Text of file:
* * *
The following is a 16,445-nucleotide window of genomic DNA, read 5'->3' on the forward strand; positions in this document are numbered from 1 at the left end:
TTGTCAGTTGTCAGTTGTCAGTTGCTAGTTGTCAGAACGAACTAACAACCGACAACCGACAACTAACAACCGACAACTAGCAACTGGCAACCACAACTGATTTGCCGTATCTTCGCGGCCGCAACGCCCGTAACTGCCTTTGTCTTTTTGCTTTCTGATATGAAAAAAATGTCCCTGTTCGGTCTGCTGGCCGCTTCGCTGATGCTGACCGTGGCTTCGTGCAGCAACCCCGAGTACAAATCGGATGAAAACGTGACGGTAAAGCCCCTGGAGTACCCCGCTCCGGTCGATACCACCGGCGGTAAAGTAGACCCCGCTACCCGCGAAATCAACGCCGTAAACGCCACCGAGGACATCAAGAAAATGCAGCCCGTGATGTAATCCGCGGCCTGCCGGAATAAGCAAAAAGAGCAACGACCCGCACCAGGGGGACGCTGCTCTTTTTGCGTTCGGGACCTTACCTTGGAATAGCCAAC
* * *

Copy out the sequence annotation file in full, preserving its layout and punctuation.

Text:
The following is a 16,445-nucleotide window of genomic DNA, read 5'->3' on the forward strand; positions in this document are numbered from 1 at the left end:
TTGTCAGTTGTCAGTTGTCAGTTGCTAGTTGTCAGAACGAACTAACAACCGACAACCGACAACTAACAACCGACAACTAGCAACTGGCAACCACAACTGATTTGCCGTATCTTCGCGGCCGCAACGCCCGTAACTGCCTTTGTCTTTTTGCTTTCTGATATGAAAAAAATGTCCCTGTTCGGTCTGCTGGCCGCTTCGCTGATGCTGACCGTGGCTTCGTGCAGCAACCCCGAGTACAAATCGGATGAAAACGTGACGGTAAAGCCCCTGGAGTACCCCGCTCCGGTCGATACCACCGGCGGTAAAGTAGACCCCGCTACCCGCGAAATCAACGCCGTAAACGCCACCGAGGACATCAAGAAAATGCAGCCCGTGATGTAATCCGCGGCCTGCCGGAATAAGCAAAAAGAGCAACGACCCGCACCAGGGGGACGCTGCTCTTTTTGCGTTCGGGACCTTACCTTGGAATAGCCAAC